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Harry Reid says deporting immigrant kids won't solve the border crisis

Senate Majority Leader Harry Reid of Nev., walks to the microphones to speak to reporters following a Democratic luncheon on Capitol Hill in Washington, Tuesday, July 8, 2014. (AP Photo/Susan Walsh) AP Photo/Susan Walsh

Senate Majority Leader Harry Reid (D-Nev.) said Monday that deporting illegal immigrant children back to their home countries will do nothing to resolve the border crisis, going against the grain of Republicans who say faster deportations will do just that by making it less worthwhile for kids to try to cross into the county.

Reid opened this week's work in the Senate by criticizing Sen. Ted Cruz (R-Texas) for seeking to end President Barack Obama's deferred deportation program as a condition of funding new border control efforts. Cruz and other Republicans have said that deferred action program has tempted thousands of children to cross the border, but Reid said it doesn't make sense to deport anyone.

Senate Majority Leader Harry Reid of Nevada said Monday that faster deportations won't solve the border crisis involving tens of thousands of children trying to cross into the United States. (AP Photo/Susan Walsh)

"Deporting DREAMers already here or speeding up the process for sending children who need protection back to their crime-ravaged home does not address the root cause," Reid said on the Senate floor.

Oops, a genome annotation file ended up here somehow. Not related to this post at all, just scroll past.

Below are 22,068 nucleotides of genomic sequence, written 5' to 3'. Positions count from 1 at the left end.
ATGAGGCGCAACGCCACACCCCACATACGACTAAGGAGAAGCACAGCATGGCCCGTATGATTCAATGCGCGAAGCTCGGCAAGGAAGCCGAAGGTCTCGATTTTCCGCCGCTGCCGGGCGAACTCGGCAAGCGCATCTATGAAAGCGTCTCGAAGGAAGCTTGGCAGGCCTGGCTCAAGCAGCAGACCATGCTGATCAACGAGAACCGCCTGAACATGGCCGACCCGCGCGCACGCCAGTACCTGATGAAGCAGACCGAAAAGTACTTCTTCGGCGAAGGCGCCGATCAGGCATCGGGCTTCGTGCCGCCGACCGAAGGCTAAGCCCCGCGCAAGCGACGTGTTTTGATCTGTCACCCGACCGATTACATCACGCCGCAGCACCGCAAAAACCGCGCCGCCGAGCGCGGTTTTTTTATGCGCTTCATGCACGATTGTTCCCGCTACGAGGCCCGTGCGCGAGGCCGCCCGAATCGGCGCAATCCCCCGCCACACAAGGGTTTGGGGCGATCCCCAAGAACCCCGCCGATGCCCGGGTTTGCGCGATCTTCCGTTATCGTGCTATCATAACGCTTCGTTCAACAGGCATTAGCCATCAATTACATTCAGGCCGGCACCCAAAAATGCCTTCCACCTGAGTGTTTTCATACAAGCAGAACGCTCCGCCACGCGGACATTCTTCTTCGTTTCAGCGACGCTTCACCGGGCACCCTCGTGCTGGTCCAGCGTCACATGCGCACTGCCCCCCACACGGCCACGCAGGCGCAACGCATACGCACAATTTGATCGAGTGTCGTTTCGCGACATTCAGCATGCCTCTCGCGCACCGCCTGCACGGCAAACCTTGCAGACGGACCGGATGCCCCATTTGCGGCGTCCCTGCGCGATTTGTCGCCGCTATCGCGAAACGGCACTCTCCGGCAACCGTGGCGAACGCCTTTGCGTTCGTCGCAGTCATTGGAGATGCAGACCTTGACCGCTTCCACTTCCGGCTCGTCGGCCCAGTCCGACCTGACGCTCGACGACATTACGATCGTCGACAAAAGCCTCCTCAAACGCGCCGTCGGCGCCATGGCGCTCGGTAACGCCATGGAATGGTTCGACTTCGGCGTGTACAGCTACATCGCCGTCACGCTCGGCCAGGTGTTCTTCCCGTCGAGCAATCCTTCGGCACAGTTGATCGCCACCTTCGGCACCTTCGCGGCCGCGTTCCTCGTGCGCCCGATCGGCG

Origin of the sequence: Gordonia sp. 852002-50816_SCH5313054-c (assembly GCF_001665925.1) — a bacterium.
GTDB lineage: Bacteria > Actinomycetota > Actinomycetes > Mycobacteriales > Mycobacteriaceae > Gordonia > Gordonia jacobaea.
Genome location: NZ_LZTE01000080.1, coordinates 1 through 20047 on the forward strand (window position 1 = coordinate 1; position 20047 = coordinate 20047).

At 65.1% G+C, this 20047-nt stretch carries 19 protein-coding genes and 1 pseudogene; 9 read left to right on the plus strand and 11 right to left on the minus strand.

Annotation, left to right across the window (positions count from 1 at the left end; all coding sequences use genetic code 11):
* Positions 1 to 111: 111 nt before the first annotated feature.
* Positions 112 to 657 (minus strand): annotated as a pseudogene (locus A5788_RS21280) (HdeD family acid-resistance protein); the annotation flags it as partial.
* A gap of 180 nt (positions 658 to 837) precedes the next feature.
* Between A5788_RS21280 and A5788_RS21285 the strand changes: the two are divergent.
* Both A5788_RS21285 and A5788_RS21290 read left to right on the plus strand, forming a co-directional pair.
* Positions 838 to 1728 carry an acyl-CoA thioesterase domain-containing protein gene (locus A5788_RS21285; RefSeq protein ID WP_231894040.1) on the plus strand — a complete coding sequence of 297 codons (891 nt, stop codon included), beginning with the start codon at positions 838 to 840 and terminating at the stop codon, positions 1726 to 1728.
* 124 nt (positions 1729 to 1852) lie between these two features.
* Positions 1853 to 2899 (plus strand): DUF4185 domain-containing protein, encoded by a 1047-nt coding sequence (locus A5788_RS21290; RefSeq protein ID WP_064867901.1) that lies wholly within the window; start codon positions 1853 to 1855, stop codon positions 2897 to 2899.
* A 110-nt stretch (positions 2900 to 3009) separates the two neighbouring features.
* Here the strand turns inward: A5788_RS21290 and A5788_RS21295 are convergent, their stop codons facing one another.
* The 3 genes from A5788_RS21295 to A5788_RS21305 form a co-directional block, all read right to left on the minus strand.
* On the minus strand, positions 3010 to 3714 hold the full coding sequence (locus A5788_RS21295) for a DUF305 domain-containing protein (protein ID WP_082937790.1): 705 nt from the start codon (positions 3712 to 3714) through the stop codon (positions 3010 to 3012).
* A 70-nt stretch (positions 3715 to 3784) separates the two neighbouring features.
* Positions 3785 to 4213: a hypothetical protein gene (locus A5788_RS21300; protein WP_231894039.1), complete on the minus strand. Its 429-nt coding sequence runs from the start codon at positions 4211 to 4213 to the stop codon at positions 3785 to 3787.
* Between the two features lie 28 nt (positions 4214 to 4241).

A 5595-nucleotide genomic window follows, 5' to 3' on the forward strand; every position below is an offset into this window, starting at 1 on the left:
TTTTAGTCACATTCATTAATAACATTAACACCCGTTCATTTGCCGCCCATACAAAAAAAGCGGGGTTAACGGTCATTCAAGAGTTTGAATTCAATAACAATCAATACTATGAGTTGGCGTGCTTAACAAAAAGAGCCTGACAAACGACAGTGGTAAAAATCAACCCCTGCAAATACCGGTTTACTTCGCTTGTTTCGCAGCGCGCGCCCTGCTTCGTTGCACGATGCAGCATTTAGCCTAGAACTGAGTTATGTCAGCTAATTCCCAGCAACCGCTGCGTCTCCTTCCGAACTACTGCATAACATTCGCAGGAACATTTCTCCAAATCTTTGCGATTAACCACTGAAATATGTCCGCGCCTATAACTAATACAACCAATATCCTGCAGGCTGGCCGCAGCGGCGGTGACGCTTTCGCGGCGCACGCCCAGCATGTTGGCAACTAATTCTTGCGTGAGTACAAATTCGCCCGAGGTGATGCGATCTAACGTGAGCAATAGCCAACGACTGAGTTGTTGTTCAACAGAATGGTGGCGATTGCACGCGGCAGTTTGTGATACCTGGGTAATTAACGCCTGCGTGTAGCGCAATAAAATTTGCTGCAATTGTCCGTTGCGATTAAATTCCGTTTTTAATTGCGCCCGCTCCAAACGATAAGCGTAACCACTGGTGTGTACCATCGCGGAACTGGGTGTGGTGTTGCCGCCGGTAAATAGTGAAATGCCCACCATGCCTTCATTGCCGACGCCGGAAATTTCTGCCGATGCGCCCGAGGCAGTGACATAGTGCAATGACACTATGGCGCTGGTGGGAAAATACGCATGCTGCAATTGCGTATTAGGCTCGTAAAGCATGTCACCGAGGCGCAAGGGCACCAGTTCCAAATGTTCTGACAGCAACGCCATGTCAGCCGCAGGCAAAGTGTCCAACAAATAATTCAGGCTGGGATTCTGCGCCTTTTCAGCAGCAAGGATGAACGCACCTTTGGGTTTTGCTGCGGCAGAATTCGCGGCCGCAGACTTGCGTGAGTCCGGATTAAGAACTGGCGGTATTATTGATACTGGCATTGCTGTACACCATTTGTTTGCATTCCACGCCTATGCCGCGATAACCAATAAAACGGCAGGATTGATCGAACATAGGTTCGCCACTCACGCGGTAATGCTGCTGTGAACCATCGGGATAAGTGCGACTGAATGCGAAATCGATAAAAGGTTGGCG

"If fact, it will only break up families who are already here and ensure that we see these migrant children again in a few months if they survive, because they're not going to stay there."

Like many other Democrats, Reid said that instead of trying to beef up border security or deporting children, Congress needs to spend money to take care of them. On that issue, he called on Congress to pass Obama's $3.7 billion request for funding.

"If the Department of Homeland Security and Health and Human Services don't get these resources, they're going to run out of money," he said.

The U.S. should also spend more money to address violence in Central America, which he said is forcing these children to make the long, dangerous trek to the United States.

As he did last week, Reid again argued that the U.S. border is secure, and said U.S. assets at the border aren't enough to take care of the kids.

"The truth is… we've taken steps to secure our border," he said. "So regardless of what the American people might hear from the Republicans, this isn't an issue about bigger walls or more barbed wire or more drones or more helicopters or more personnel on the ground or national guardsmen."

"Our border security mechanisms are working so, so much better. But our border patrol agents and infrastructure aren't equipped to care for tens of thousands of children," he added.

"Barbed wire doesn't do that, high fences don't do that, virtual fences don't do that, drones don't do that, helicopters don't do that."

Despite Reid's arguments, House Republicans are working on a bill that would likely spend far less than Obama wants, and would help speed up the deportation process. GOP leaders said last week it's not clear they can pass their alternative bill by the end of July.

One last thing…
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